The Defense Department, for instance, detects 36 million malware-infested emails arriving from hackers, terrorists and foreign adversaries every 24 hours. That translates into an onslaught of some 13 billion weaponized emails raining down on Pentagon on an annual basis. This gives you an idea of the steady flow of weaponized email attacks against companies of all sizes and in all sectors, with certain verticals, namely financial services, healthcare companies and tech firms bearing the brunt.

I had a revelatory discussion about this with Aviv Grafi, CEO of Votiro, at RSA 2019 in San Francisco last week. Votiro is a Tel Aviv-based security startup that is pioneering a new white-listing approach to help companies mitigate their exposure to weaponized email and document-distributed malware. For a full drill down, please listen to the accompanying podcast. The key takeaways:

Productivity vs. security

Threat actors fully grasp that humans will forever remain the weak link in any business network. And they’re accomplished at sidestepping the latest perimeter and near-perimeter defenses. Meanwhile, they’ve also become adept at manipulating widely-used, legitimate workplace tools, for instance, …more

MY TAKE: What the Ethiopian 737 Max 8 crash should tell us about the safety of ‘smart’ jetliners

By Byron V. Acohido

When news broke about the crash of a Ethiopian Airlines Boeing 737, the first question that popped into my head was whether an older 737 model, still using the flawed rudder actuator, might have been involved.

Related: Historical context of the rudder flaws on older model 737s

Of course it was actually the newest iteration of the 737, the Max 8. I’m no longer covering aviation. But having chronicled the saga of the 737 flawed rudder design, which Boeing ultimately replaced, here is what I’m wondering:

•I wonder if this will turn out to be yet another in a long …more

MY TAKE: Memory hacking arises as a go-to tactic to carry out deep, persistent incursions

By Byron V. Acohido

A common thread runs through the cyber attacks that continue to defeat the best layered defenses money can buy.

Related: We’re in the midst of ‘cyber Pearl Harbor’

Peel back the layers of just about any sophisticated, multi-staged network breach and you’ll invariably find memory hacking at the core. In fact, memory attacks have quietly emerged as a powerful and versatile new class of hacking technique that threat actors in the vanguard are utilizing to subvert conventional IT security systems.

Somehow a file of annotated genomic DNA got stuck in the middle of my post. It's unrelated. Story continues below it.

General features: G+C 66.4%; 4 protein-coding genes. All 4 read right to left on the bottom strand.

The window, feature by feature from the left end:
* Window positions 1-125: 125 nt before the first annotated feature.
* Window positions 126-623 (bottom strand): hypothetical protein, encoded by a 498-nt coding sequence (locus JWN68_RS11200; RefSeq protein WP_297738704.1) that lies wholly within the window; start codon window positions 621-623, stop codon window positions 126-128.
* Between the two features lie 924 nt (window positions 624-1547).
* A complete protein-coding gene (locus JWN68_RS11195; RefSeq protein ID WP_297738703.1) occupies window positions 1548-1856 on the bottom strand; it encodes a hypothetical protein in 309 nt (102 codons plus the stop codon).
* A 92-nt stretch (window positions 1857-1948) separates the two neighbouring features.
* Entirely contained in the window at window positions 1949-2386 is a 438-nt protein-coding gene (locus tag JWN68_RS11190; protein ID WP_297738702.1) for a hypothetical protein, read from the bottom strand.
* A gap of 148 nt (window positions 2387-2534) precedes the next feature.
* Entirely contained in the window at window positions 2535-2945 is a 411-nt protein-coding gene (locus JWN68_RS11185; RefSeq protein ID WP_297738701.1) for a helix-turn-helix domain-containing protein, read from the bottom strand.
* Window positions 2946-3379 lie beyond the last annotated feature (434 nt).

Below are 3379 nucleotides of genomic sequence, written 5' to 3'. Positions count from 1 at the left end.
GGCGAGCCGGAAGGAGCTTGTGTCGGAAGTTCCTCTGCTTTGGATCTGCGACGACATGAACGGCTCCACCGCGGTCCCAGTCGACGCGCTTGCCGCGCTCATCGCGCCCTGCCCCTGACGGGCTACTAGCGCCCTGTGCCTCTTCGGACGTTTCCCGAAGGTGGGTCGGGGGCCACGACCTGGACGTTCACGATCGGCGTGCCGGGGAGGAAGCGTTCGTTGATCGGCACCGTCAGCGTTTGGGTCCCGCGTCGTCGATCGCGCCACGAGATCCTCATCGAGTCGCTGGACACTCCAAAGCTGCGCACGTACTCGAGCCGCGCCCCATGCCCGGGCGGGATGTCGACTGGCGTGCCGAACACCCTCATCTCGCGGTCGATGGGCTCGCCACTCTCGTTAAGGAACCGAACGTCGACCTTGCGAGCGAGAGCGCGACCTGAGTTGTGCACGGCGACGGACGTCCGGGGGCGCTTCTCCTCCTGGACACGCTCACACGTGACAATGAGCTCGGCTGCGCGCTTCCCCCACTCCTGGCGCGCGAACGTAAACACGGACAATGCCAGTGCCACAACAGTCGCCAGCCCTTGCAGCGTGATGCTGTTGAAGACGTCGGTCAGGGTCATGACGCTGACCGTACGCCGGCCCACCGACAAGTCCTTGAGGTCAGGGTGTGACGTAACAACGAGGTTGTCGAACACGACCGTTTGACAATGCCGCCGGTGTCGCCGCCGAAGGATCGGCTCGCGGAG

In a sense, memory attacks are a reflection of what has been left out of the $216 billion companies spent over the past two years on security products and services. That’s Gartner’s estimate of global spending on cybersecurity in 2017 and 2018. Memory hacking is being carried out across paths that have been left comparatively wide open to threat actors who are happy to take full advantage of the rather fragile framework of processes that execute deep inside the kernel of computer operating systems.

Last Watchdog recently sat down with Satya Gupta, founder and CTO of Virsec, a San Jose-based supplier of advanced data protection systems. Virsec is a leading innovator of memory protection technologies. Gupta put memory attacks in context of the complexity that has overtaken modern business networks. Here’s what I took away from our discussion:

Transient hacks

Memory hacking has become a go-to technique used both by common cybercriminals, as well as nation-state backed hacking specialists. Threat actors are crafting memory attacks designed to help them gain footholds, move laterally and achieve persistence deep inside well-defended enterprise networks.

Microsoft, supplier of the Windows operating system used ubiquitously in enterprise networks, recently disclosed that fully 70% of all security bugs pivot off what the software giant refers to as “memory safety issues.”

These are issues that are coming into play in all other major OSs, as well as at the processing chip level of computer hardware.

For instance, major vulnerability was discovered lurking in the GNU C Library, or GLIBC, an open source component that runs deep inside of Linux operating systems used widely in enterprise settings. GLIBC keeps common code in one place, thus making it easier for multiple programs to connect to the company network and to the Internet. Turns out it was possible for a threat actor to flood GLIBC with data, take control of it, and then use it as a launch point for stealing passwords, spying on users and attempting to usurp control of other computers. …more